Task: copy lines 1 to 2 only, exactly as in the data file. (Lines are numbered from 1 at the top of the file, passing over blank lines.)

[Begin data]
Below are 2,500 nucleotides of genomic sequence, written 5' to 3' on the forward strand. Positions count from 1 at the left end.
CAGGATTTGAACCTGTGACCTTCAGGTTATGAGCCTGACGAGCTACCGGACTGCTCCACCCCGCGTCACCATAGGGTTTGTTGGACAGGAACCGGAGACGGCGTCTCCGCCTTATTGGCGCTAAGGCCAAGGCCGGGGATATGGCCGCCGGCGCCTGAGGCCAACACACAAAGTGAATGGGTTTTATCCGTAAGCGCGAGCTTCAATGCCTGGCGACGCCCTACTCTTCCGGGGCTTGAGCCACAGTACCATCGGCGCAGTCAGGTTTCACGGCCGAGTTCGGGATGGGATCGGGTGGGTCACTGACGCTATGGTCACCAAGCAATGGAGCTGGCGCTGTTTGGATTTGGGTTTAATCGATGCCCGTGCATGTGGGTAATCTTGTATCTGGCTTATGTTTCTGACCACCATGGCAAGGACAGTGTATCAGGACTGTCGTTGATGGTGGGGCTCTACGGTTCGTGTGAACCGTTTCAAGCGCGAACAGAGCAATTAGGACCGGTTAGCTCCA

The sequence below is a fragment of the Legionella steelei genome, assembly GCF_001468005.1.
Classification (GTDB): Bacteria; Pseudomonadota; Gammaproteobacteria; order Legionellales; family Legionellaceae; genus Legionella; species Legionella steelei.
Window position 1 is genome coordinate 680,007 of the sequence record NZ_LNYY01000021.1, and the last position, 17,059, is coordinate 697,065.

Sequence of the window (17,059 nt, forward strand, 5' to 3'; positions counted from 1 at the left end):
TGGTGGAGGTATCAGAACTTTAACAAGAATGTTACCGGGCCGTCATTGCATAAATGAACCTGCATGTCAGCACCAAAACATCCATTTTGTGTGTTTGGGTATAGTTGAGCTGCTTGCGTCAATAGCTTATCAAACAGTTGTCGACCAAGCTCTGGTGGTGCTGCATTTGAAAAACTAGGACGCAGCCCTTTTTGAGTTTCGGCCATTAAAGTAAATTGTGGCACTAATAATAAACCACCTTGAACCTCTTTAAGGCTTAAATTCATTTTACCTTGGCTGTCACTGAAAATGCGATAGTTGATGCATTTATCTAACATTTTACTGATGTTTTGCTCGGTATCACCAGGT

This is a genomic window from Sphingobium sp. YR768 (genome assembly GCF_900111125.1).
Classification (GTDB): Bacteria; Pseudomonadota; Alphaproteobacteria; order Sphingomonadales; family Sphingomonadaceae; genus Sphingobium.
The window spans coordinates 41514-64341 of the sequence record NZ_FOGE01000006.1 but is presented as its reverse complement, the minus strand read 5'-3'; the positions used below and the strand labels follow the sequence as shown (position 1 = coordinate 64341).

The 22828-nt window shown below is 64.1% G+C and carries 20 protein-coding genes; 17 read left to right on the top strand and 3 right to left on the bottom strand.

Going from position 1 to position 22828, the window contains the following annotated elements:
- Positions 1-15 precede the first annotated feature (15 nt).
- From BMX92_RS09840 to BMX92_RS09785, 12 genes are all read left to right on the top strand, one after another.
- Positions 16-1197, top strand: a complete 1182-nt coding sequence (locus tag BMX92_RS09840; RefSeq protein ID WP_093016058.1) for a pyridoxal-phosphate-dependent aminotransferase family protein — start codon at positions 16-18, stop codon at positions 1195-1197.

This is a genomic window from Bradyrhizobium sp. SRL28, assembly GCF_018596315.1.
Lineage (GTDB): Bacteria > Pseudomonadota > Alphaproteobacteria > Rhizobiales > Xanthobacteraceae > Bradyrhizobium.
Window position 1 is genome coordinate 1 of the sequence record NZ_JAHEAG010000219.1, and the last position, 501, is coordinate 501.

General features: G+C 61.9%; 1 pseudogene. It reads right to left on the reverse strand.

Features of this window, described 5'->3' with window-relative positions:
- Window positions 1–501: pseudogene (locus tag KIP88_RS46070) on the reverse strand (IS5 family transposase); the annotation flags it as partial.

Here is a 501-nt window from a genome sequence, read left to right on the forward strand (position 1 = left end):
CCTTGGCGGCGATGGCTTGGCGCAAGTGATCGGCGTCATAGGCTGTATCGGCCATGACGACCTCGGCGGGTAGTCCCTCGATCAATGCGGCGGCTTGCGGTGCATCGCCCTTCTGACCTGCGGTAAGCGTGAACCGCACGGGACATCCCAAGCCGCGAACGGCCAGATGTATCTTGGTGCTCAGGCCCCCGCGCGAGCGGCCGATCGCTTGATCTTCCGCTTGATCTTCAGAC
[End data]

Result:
Below are 2,500 nucleotides of genomic sequence, written 5' to 3' on the forward strand. Positions count from 1 at the left end.
CAGGATTTGAACCTGTGACCTTCAGGTTATGAGCCTGACGAGCTACCGGACTGCTCCACCCCGCGTCACCATAGGGTTTGTTGGACAGGAACCGGAGACGGCGTCTCCGCCTTATTGGCGCTAAGGCCAAGGCCGGGGATATGGCCGCCGGCGCCTGAGGCCAACACACAAAGTGAATGGGTTTTATCCGTAAGCGCGAGCTTCAATGCCTGGCGACGCCCTACTCTTCCGGGGCTTGAGCCACAGTACCATCGGCGCAGTCAGGTTTCACGGCCGAGTTCGGGATGGGATCGGGTGGGTCACTGACGCTATGGTCACCAAGCAATGGAGCTGGCGCTGTTTGGATTTGGGTTTAATCGATGCCCGTGCATGTGGGTAATCTTGTATCTGGCTTATGTTTCTGACCACCATGGCAAGGACAGTGTATCAGGACTGTCGTTGATGGTGGGGCTCTACGGTTCGTGTGAACCGTTTCAAGCGCGAACAGAGCAATTAGGACCGGTTAGCTCCA